Golden Gun’s 45th anniversary: The unloved Bond?

goldengunposter

The Man With the Golden Gun poster

Updated and expanded from a 2014 post.

This year marks the 45th anniversary of The Man With The Golden Gun.

The 1974 film has received a lot of flak over the decades. It’s exhibit A when the subject comes up about 007 film misfires. Too goofy. Too cheap. Too many of the crew members having a bad day.

For example, Don McGregor, then a writer for Marvel Comics, savaged the movie in a lengthy article in a 1975 issue of Deadly Hands of Kung Fu magazine (which featured a cover drawn by comics legend Neal Adams).

Also, the former Her Majesty’s Secret Servant website had few kind words when its contributors (including myself) did rankings of the Bond films. (Speaking only for myself, as I look back on my comments, one about John Barry was over the top.)

Over the years, Bond fans have said it has an average John Barry score (though one supposes Picasso had average paintings). It has too many bad gags (Bond watches as two teenage karate students take out a supposedly deadly school of assassins). And, for a number of first-generation 007 film fans, it has Roger Moore playing Bond, which is bad it and of itself.

Golden Gun is a way for fans to establish “street cred” — a way of establishing, “I’m not a fan boy.”

Neal Adams cover to The Deadly Hands of Kung Fu magazine containing an article savaging The Man With the Golden Gun

However, the movie also has its defenders. Among them is David Leigh, who runs The James Bond Dossier website and is a regular guest on the James Bond & Friends podcast.  Also, the August 2018 issue of 007 Magazine (which is sold out) had an article titled, “In Defence of The Man With the Golden Gun.”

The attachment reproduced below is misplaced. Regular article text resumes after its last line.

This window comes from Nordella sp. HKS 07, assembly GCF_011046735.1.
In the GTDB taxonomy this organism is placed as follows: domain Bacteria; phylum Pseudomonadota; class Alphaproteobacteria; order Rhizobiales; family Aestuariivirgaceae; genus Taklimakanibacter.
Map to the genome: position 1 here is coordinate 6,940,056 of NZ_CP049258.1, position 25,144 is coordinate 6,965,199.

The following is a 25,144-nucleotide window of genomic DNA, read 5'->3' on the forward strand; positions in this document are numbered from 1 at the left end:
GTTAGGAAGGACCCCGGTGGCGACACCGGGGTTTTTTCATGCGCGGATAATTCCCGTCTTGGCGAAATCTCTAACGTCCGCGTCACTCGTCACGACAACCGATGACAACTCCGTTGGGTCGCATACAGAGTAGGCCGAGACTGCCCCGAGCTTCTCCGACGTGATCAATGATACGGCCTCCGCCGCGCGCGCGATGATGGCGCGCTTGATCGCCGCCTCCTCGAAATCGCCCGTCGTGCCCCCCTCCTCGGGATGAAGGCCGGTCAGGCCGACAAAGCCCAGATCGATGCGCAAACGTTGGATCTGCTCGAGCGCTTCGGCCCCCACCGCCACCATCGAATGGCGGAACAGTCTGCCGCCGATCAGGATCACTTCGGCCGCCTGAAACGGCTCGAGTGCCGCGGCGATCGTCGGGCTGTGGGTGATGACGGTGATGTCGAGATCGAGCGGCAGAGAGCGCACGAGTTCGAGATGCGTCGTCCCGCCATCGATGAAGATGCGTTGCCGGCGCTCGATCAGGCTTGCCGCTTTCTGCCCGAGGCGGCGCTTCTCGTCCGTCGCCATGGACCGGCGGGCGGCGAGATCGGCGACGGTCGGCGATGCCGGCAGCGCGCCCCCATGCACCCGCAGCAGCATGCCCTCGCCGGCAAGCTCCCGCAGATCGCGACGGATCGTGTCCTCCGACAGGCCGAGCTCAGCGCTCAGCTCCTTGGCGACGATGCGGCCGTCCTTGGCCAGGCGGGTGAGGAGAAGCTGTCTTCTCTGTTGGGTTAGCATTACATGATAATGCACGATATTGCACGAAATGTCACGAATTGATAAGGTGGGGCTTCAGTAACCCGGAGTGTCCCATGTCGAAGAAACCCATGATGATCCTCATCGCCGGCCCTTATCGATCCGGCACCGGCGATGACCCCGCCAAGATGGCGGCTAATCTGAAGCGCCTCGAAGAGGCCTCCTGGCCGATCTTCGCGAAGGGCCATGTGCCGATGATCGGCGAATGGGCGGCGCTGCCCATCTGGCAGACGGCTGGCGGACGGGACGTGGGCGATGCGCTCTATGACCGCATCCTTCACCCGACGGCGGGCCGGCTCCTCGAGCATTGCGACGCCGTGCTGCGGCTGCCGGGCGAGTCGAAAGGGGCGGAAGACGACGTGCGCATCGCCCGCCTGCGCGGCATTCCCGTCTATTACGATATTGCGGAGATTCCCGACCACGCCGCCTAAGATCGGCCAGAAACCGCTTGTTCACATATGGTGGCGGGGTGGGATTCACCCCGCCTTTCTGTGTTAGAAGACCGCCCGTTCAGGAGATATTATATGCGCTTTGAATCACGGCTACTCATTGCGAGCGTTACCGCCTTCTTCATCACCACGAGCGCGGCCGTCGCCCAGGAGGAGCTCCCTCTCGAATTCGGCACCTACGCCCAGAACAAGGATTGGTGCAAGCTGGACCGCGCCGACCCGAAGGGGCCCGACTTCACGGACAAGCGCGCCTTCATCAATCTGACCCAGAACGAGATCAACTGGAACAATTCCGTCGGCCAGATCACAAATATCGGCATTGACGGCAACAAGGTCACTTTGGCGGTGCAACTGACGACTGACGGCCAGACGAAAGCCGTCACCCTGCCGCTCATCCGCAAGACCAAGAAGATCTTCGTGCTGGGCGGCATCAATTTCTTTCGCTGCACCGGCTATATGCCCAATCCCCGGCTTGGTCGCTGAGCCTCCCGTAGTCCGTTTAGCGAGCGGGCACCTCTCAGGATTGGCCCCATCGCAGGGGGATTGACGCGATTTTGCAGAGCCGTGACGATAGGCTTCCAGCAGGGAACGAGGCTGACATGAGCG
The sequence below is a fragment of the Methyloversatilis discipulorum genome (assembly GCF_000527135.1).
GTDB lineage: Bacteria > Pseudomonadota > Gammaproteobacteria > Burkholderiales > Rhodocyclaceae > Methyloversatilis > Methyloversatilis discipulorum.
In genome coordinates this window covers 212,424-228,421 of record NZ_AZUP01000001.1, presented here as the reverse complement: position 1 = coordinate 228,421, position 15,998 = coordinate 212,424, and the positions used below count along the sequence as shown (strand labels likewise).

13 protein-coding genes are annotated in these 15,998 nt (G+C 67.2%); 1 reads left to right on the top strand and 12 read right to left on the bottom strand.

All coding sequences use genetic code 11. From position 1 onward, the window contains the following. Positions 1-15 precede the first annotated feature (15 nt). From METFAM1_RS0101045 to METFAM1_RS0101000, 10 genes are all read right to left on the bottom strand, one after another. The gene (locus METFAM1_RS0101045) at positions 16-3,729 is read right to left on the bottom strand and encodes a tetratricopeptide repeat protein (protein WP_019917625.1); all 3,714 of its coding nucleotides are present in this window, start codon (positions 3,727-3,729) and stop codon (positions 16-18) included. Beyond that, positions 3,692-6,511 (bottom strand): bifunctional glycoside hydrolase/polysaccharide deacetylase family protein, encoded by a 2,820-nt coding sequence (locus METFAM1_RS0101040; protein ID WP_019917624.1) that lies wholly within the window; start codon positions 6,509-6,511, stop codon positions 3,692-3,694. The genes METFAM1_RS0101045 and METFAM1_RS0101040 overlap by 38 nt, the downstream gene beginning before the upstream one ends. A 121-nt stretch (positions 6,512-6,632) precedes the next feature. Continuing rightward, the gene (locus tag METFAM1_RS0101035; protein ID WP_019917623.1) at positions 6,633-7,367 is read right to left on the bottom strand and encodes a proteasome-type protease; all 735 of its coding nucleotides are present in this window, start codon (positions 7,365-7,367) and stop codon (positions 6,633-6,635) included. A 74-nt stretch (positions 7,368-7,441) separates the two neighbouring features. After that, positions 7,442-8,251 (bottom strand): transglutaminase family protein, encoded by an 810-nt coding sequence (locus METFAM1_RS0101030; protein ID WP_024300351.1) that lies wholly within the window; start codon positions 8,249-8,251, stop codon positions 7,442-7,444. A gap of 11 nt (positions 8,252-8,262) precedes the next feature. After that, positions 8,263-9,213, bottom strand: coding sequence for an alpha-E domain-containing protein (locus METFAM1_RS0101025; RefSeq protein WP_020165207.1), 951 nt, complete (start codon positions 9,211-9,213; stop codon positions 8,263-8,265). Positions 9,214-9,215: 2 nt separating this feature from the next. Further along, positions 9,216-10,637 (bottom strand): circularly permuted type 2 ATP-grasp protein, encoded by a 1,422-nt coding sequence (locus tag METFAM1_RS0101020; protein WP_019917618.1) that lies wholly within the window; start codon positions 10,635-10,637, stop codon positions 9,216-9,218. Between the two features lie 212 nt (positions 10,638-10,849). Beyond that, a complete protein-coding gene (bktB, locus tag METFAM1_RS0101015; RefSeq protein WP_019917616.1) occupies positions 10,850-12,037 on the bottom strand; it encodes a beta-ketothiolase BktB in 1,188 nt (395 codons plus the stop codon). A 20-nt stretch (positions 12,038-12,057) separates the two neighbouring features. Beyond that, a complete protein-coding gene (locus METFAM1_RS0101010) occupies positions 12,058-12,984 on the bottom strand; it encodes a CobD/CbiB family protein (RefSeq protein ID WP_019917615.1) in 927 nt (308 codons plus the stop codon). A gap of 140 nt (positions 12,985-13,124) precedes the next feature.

The movie was a bit of a disappointment at the box office. Golden Gun’s worldwide box office plunged 40 percent compared with Live And Let Die ($97.6 million versus $161.8 million, according to THE NUMBERS website). Within a few weeks of its December 1974 U.S. release, United Artists hurriedly paired Golden Gun with Thunderbolt and Lightfoot, which UA released earlier in 1974, to make a double feature.

In terms of long-term importance, Golden Gun was the finale of the Albert R. Broccoli-Harry Saltzman 007 partnership. Saltzman would soon be in financial trouble and have to sell out his share of the franchise to United Artists. In a way, things have never really been the same since.

The end of the car jump of The Man With the Golden Gun

Golden Gun is not the best offering in the Eon Production series. Rather, in many ways, it’s the runt of the litter that many like to pick on — even among the same people who’d chafe at criticism of their favorite 007 film.

The documentary Inside The Man With The Golden Gun says the movie has all of the 007 “ingredients.” Of course, such a documentary is approved by executives who aren’t demanding candor.

But the statement is true. It has not one, but two Oscar winning directors of photography (Oswald Morris and Ted Moore); it has a score by a five-time Oscar winner (John Barry); it is one of 13 007 movies Richard Maibaum contributed writing.

Then again, movies sometimes are less the sum of their parts. It happens. Not everyone has their best day.

For many, Golden Gun is a convenient piñata. Despite some positives (including a genuinely dangerous driving stunt), it doesn’t get much love from part of the 007 fan community.